We have continually provided updates on the application and approvals of Medicaid 1115 waivers that include work requirements. One such approved waiver is the Arkansas Works Program. As we previously noted, Arkansas became the first state to implement work requirements for Medicaid eligibility. A July 2018 report found that just over 46,000 Medicaid enrollees were subject to the requirement at that time. Of those enrollees, 30,228 were exempt from reporting because they were already employed or in school, had met the work requirement for SNAP eligibility, were disabled, or had at least one dependent child. 12,722 enrollees did not satisfy the reporting requirement, 1,571 reported an exemption, and 844 satisfied the reporting requirements.
As of early August, 5,426 individuals who were required to meet the work requirement had two months of non-compliance. As of September 1, 2018, those with three months of incomplete reporting will lose Medicaid coverage for the remainder of the calendar year (until January 1, 2019). (There is a five day grace period in which a beneficiary can retroactively report work activities, so beneficiaries had until 9:00 p.m. yesterday, September 5th, to report work activities.) As of this time, the exact number of those dropped from Medicaid coverage is unknown. But we will be watching and reporting out that number when it is released.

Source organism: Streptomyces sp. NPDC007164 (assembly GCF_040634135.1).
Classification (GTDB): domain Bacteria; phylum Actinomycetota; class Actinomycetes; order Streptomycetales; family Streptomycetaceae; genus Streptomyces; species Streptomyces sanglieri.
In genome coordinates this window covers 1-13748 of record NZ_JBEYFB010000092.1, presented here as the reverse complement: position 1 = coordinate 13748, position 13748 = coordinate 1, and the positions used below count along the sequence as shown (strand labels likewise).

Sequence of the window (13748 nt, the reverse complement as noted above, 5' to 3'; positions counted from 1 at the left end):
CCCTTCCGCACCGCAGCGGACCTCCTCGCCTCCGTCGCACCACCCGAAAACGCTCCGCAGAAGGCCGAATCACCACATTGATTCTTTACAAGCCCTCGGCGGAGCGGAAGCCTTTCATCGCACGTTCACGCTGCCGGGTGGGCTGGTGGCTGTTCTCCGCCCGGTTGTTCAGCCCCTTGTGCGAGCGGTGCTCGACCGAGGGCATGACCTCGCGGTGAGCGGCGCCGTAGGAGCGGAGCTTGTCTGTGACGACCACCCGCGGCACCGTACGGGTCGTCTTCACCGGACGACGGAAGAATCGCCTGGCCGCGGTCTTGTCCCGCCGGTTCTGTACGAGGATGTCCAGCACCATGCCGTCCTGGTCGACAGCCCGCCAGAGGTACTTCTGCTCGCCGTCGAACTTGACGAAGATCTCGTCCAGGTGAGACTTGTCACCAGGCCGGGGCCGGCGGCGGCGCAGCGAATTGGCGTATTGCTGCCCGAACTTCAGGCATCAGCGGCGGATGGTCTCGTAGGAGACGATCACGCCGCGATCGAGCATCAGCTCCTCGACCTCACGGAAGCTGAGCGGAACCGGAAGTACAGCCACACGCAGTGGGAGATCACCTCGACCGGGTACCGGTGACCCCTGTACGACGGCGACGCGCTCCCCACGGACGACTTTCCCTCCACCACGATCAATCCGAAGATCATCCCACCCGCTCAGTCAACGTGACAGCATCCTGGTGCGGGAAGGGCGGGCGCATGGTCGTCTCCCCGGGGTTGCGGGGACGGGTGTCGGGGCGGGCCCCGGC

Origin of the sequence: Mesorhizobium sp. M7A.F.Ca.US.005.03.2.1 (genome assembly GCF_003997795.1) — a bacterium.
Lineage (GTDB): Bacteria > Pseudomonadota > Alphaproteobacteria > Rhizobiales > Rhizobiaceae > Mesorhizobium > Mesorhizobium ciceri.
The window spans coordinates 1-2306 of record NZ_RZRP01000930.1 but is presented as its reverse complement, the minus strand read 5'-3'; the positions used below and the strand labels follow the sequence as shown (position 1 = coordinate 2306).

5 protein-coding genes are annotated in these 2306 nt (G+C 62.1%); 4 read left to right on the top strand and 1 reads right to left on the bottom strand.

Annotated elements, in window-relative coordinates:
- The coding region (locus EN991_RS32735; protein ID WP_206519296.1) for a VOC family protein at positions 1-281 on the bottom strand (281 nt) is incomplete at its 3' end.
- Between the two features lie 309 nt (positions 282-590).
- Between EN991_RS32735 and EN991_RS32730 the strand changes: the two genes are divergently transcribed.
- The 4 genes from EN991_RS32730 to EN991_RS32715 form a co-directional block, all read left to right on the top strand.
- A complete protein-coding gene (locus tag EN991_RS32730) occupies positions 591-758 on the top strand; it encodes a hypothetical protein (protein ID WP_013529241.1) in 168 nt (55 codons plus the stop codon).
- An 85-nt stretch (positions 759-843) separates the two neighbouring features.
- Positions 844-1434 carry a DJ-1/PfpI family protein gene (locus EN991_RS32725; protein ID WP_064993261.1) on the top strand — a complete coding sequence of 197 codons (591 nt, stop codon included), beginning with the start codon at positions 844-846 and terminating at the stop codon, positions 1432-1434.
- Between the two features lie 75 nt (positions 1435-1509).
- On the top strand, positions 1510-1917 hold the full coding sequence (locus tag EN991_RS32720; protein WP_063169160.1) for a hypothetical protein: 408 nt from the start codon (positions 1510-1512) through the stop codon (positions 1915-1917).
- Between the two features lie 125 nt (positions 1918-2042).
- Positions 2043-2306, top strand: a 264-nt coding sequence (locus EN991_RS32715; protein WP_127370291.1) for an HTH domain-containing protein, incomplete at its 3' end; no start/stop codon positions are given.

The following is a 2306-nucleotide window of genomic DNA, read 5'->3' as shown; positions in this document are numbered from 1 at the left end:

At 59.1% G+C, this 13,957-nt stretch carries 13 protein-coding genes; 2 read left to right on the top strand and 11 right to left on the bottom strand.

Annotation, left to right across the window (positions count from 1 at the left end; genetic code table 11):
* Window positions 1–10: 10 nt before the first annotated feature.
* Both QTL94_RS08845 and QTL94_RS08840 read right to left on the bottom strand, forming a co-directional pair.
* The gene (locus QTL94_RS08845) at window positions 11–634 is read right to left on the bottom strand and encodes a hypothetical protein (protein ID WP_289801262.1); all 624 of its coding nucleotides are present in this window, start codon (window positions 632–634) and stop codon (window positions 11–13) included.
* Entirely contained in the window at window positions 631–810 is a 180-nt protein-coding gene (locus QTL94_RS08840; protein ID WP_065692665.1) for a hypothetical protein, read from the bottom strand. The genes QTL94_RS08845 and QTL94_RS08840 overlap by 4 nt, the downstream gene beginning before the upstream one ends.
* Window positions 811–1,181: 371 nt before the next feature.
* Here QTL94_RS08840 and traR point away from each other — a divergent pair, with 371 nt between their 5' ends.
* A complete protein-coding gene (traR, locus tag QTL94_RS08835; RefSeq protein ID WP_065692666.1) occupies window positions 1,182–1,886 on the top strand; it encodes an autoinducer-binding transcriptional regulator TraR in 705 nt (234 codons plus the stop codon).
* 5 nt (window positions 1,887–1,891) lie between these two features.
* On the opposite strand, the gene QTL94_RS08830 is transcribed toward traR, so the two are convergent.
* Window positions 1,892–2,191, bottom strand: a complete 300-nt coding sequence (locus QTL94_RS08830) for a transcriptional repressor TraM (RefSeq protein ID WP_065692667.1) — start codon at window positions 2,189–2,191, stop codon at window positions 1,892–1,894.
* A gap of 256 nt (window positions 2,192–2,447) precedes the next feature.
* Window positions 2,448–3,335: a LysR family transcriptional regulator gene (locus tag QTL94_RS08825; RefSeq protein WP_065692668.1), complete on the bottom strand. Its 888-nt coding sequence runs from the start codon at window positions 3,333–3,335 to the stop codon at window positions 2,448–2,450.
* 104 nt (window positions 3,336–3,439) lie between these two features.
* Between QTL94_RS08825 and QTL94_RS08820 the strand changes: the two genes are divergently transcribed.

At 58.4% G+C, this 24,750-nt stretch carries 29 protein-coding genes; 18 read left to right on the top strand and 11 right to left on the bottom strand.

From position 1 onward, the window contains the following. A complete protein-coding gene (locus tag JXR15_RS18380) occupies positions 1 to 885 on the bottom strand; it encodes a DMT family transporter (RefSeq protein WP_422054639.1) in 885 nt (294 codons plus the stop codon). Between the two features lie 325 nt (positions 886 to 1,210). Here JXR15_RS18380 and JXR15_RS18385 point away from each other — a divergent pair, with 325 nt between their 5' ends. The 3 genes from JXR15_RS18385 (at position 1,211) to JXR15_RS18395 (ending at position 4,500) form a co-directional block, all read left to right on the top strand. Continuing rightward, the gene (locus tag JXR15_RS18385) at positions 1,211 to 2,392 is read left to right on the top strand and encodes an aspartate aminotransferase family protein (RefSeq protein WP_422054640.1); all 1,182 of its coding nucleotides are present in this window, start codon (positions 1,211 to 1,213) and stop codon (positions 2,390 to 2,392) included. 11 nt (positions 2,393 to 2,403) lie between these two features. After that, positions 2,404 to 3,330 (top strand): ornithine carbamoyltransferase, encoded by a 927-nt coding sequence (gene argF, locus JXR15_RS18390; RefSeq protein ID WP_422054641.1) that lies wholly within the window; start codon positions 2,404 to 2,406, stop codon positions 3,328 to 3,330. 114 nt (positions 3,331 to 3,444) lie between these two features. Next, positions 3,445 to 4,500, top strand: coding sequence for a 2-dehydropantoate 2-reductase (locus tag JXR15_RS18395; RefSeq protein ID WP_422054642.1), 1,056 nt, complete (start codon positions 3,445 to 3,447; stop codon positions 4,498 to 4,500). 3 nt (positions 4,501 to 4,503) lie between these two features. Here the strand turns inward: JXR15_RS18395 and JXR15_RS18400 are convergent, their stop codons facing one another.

Finally, three consumer groups are suing the Trump administration in an effort to halt the program’s implementation, following on the heels of the successful stoppage of the waiver in Kentucky that also included a work requirement. The same judge that ruled against the Medicaid work requirement in Kentucky is also assigned to the Arkansas case. CMS is seeking to have the lawsuit transferred to a different judge.
Stay tuned. Much more to come.
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